Using k-anonymization for registry data: pitfalls and alternatives
Keywords: privacy-preserving computing, k-anonymization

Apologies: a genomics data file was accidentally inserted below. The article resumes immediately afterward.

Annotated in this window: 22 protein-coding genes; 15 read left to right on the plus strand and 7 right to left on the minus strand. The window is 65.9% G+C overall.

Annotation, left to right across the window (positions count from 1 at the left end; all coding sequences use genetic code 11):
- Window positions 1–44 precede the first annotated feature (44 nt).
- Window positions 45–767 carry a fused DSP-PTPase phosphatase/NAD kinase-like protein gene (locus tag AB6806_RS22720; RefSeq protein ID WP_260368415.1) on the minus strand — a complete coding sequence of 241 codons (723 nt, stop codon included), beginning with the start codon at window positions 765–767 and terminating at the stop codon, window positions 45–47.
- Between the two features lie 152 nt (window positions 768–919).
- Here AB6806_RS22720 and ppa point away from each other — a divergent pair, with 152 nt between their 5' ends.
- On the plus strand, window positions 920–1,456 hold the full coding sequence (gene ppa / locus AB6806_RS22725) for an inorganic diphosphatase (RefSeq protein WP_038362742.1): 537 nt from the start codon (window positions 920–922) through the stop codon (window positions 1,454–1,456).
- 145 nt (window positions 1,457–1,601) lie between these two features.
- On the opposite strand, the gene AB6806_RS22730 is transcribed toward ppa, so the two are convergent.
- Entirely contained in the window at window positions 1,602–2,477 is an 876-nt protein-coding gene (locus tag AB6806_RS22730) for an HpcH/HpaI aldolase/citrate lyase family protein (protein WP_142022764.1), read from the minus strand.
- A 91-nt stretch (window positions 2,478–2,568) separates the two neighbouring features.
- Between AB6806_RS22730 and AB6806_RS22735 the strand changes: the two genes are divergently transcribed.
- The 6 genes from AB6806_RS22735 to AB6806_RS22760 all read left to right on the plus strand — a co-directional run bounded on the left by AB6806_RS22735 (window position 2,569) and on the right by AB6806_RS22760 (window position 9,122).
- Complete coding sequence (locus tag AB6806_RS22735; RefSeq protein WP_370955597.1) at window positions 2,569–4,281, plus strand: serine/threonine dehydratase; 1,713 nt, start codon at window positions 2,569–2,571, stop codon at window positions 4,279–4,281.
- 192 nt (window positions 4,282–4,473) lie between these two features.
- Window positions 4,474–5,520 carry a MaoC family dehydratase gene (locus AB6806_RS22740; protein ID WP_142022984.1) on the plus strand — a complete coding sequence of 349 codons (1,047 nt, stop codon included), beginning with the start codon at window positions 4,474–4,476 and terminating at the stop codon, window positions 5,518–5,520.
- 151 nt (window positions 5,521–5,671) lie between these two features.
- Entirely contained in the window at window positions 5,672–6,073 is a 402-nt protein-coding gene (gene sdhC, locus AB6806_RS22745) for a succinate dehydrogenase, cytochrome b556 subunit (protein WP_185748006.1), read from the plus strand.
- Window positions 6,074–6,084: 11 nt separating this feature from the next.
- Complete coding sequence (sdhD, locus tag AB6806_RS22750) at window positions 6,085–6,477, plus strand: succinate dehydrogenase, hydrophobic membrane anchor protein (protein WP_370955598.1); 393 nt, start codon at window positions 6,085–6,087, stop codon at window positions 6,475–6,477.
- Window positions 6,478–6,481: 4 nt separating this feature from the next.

AbstractWe describe an applied study of ICT students' employment in Estonia based on data from two national registries. The study offered an opportunity to compare results from both k-anonymised data as well as those from the novel Sharemind platform for privacy-preserving statistical computing, which offers a way to use confidential data for research without loss of information. Comparison of results using k-anonymized and lossless data indicate substantial differences in estimates of students' employment rates. The results illustrate, on the basis of a real-world study, how the effects of k-anonymization can lead to considerable bias in estimates. While privacy-preserving computing does entail inconveniences because original microdata is not revealed to the statistician, this can be offset by greater confidence in the results.